An EMSAH Research Seminar Series Event

  • Date: Friday 30 August 2013
  • Time: 2pm
  • Location: UQ Art Museum, Mayne Centre, University Drive, St Lucia 4072
  • Free and open to the public.  Seating is limited so please RSVP by August 27 to email: or phone (07 3365 4913.

Real Places in Imaginary Spaces

The architect Inigo Jones's settings for the fantastic masques he designed for the Stuart court often have a specific, recognizable topography, anchoring what Bacon called toys, Shakespeare called vanities, Shakespeare called vanities, Samuel Daniel called punctilos of dreams, in a very solid social and architectural reality.  Increasingly, moreover, the masque faςades are buildings designed by Jones himself.  The talk, illustrated with slides of Jones's architectural and stage designs, discusses the intersection of theatre and architecture at a critical moment in the development of the Renaissance stage.

About the Speaker: Stephen Orgel is the Jackson Eli Reynolds Professor in the Humanities at Stanford University.  His most recent books are Spectacular Performances (Manchester/Palgrave, 2011), Imagining Shakespeare (Palgrave, 2003), The Authentic Shakespeare (Routledge, 2002) and Impersonations: The Performance of Gender in Shakespeare's England (Cambridge, 1996).  He has edited Ben Jonson's masques, Christopher Marlowe's poems and translations, the Oxford Authors John Milton, The Tempest and The Winter's Tale in the Oxford Shakespeare, four plays and the Sonnets in the New Pelican Shakespeare, of which he is general editor, and novels by Anthony Trollope and Edith Wharton in the Oxford World's Classics.  He has also taught at Harvard, Berkeley and John Hopkins.

Aretino in Albion: Pietro Aretino in Thomas Nashe's Unfortunate Traveler

This talk explores the interface of the works and figure of Pietro Aretino in Thomas Nashe's novel The Unfortunate Traveler, or The Life of Jacke Wilton (1594).  Aretino exercised a strong fascination for English elites in the sixteenth century, and the public affirmation of Aretino's own vested interest in England was signaled in the dedication of the second volume of his Lettere to King Henry VIII in 1542.  Nashe's novel is the most brilliant Elizabethan example of appropriation of Aretino's chameleon-like persona both in its exploitation of significant Aretine preoccupations and in its making Aretino into a major actor in the novel's narrative.  Particular attention will be focused on the slippery notion of heresy in the period, contextualizing the connections effected in The Unfortunate Traveler through an examination of Aretino's relation to the reformist circle of Cardinals Contarini and Pole in Venice in the 1530s and a consideration of Nashe's religious agenda.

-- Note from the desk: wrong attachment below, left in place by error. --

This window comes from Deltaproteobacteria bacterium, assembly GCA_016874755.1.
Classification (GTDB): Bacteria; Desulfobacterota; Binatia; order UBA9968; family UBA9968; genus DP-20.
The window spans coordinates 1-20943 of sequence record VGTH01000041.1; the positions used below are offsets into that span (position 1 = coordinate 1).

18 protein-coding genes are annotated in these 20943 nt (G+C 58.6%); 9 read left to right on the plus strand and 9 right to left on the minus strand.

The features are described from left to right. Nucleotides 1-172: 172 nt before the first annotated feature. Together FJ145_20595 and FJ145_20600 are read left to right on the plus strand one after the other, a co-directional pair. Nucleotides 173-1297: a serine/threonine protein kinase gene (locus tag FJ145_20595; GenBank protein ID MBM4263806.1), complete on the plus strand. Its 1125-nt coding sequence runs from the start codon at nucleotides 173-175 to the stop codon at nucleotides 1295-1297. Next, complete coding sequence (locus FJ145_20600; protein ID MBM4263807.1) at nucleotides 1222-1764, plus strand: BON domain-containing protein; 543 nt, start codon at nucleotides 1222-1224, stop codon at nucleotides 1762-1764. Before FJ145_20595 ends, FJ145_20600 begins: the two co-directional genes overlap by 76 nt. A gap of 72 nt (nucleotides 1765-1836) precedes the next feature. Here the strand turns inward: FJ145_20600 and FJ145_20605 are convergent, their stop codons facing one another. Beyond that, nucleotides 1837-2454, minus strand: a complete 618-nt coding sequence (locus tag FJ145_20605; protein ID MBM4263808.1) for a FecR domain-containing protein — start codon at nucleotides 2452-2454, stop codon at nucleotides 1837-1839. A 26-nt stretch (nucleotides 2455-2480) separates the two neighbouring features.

About the Speaker: Michael Wyatt is an independent scholar who works on the intersecting cultural histories of Italy, England, and France in the early modern period.  He has taught at Stanford, Northwestern and Wesleyan Univerisities, the Università degli Studi di Trento, and served as the first Associate Director of the Stanford Center for Medieval and Early Modern Studies.  A former fellow of Villa I Tatti, the Harvard University Center for Italian Renaissance Studies in Florence, and the recipient of a National Endowment for the Humanities research fellowship, his first book, The Italian Encounter with Tudor England: A Cultural Politics of Translation was published by Cambridge University Press in 2005.  He is the co-editor (with Deanna Shemek) of Writing Relations, American Scholars in Italian Archives: Essays for Franca Nardelli Petrucci and Armando Petrucci (Olschki, 2008), and is the general editor of The Cambridge Companion to the Italian Renaissance (forthcoming, January 2014).  Current projects involve a second monograph, John Florio and the Circulation of 'Stranger Cultures' in Early Stuart Britain; a critical edition of Florio's 1603 translation of Montaigne, The Essayes or Morall, Politike and Millitarie Discourses of Lord Michaell de Montaigne; and he is among the co-editors of The Encyclopedia of Renaissance Philosophy (Marco Sgarbi, general editor).

The flyer can be downloaded here.

Early Modern Literature Forum